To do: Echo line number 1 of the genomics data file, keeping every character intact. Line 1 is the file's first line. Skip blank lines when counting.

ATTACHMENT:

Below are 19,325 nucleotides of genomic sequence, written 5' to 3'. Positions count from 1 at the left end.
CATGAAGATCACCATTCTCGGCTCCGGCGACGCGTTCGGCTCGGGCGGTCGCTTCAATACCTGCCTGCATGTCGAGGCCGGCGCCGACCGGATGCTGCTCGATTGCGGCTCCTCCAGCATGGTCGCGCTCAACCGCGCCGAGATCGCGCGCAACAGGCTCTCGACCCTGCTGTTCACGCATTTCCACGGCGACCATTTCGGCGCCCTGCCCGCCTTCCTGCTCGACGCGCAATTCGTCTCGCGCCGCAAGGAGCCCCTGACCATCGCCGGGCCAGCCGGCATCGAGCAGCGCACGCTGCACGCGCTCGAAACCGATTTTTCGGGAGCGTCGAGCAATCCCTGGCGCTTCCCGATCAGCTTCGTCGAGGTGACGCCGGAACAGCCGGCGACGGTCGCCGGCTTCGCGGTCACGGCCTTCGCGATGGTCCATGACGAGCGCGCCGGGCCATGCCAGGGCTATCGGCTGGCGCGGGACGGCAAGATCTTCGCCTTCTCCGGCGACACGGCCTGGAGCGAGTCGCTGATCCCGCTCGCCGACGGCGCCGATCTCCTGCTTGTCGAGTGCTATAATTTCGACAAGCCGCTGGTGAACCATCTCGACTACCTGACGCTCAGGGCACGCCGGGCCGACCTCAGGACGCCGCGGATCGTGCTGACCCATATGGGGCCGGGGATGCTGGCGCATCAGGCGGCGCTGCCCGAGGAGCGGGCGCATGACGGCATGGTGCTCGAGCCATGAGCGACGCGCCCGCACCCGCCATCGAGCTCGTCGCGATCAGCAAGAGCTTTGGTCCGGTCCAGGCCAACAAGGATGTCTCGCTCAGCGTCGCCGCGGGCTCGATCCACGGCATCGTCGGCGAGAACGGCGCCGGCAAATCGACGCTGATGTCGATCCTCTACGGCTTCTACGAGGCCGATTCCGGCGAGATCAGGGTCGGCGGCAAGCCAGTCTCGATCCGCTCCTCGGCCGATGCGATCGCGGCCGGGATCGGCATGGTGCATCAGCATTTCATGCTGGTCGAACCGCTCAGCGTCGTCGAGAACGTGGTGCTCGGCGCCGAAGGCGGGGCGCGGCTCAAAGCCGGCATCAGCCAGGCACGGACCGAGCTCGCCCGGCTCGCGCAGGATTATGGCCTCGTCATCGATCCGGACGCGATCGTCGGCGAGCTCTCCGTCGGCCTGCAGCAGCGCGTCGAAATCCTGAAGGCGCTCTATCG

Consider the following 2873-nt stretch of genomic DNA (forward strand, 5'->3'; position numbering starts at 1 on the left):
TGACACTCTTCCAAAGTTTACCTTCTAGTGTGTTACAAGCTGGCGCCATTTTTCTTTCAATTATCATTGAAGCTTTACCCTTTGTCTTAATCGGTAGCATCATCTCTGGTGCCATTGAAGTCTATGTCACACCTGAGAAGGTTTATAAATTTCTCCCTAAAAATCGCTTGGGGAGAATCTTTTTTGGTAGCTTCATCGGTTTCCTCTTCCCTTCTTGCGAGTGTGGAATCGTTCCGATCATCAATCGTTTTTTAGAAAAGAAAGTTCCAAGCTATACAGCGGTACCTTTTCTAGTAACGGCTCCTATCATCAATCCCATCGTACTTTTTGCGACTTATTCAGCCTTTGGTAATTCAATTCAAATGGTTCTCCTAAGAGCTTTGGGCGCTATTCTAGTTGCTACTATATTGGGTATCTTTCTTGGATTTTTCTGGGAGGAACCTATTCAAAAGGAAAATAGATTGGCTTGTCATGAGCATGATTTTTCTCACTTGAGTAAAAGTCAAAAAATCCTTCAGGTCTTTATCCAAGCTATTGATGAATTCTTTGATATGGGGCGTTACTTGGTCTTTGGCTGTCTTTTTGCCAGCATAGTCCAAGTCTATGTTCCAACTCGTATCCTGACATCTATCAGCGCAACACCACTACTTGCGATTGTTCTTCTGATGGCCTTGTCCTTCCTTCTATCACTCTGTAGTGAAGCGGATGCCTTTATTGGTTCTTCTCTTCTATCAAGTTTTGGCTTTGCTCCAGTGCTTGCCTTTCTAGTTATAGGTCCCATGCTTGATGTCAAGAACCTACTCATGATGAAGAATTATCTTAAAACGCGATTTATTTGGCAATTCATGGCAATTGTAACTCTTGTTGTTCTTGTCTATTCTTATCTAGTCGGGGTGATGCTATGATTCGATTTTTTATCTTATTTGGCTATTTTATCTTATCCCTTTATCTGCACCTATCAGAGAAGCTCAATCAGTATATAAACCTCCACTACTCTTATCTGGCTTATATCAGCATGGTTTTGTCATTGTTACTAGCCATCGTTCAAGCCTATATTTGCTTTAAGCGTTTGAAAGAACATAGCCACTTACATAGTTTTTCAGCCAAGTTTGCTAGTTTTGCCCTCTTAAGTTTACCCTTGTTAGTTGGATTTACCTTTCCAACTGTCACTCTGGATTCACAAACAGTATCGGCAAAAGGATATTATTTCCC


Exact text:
Below are 19,325 nucleotides of genomic sequence, written 5' to 3'. Positions count from 1 at the left end.